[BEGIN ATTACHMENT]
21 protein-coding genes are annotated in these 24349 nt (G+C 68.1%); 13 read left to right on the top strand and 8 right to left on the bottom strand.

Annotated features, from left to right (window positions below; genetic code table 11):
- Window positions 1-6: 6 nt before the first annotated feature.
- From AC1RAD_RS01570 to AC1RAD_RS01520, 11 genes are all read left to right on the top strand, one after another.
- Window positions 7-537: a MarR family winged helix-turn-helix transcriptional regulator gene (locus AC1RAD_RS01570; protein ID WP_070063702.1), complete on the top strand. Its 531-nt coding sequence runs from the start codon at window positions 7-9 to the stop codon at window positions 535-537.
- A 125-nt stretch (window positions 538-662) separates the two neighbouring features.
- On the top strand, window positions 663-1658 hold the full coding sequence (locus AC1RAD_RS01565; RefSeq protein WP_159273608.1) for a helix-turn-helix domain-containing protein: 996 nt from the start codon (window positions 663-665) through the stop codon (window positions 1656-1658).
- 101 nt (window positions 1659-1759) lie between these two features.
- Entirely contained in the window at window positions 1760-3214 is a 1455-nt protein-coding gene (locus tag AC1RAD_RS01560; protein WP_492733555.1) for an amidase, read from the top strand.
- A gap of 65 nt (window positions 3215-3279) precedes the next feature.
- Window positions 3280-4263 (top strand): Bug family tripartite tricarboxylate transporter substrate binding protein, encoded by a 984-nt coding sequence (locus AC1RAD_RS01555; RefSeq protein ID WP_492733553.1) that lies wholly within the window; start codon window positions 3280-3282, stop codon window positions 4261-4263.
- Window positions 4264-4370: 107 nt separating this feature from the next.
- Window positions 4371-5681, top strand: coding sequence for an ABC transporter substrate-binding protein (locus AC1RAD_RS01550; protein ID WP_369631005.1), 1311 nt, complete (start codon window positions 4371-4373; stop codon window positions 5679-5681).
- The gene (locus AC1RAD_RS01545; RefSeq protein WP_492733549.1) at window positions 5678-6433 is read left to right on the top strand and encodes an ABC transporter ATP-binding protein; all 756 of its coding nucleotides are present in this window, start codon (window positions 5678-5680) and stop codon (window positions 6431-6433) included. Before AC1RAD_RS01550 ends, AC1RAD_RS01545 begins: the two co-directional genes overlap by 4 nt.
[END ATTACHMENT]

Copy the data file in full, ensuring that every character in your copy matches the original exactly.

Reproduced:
21 protein-coding genes are annotated in these 24349 nt (G+C 68.1%); 13 read left to right on the top strand and 8 right to left on the bottom strand.

Annotated features, from left to right (window positions below; genetic code table 11):
- Window positions 1-6: 6 nt before the first annotated feature.
- From AC1RAD_RS01570 to AC1RAD_RS01520, 11 genes are all read left to right on the top strand, one after another.
- Window positions 7-537: a MarR family winged helix-turn-helix transcriptional regulator gene (locus AC1RAD_RS01570; protein ID WP_070063702.1), complete on the top strand. Its 531-nt coding sequence runs from the start codon at window positions 7-9 to the stop codon at window positions 535-537.
- A 125-nt stretch (window positions 538-662) separates the two neighbouring features.
- On the top strand, window positions 663-1658 hold the full coding sequence (locus AC1RAD_RS01565; RefSeq protein WP_159273608.1) for a helix-turn-helix domain-containing protein: 996 nt from the start codon (window positions 663-665) through the stop codon (window positions 1656-1658).
- 101 nt (window positions 1659-1759) lie between these two features.
- Entirely contained in the window at window positions 1760-3214 is a 1455-nt protein-coding gene (locus tag AC1RAD_RS01560; protein WP_492733555.1) for an amidase, read from the top strand.
- A gap of 65 nt (window positions 3215-3279) precedes the next feature.
- Window positions 3280-4263 (top strand): Bug family tripartite tricarboxylate transporter substrate binding protein, encoded by a 984-nt coding sequence (locus AC1RAD_RS01555; RefSeq protein ID WP_492733553.1) that lies wholly within the window; start codon window positions 3280-3282, stop codon window positions 4261-4263.
- Window positions 4264-4370: 107 nt separating this feature from the next.
- Window positions 4371-5681, top strand: coding sequence for an ABC transporter substrate-binding protein (locus AC1RAD_RS01550; protein ID WP_369631005.1), 1311 nt, complete (start codon window positions 4371-4373; stop codon window positions 5679-5681).
- The gene (locus AC1RAD_RS01545; RefSeq protein WP_492733549.1) at window positions 5678-6433 is read left to right on the top strand and encodes an ABC transporter ATP-binding protein; all 756 of its coding nucleotides are present in this window, start codon (window positions 5678-5680) and stop codon (window positions 6431-6433) included. Before AC1RAD_RS01550 ends, AC1RAD_RS01545 begins: the two co-directional genes overlap by 4 nt.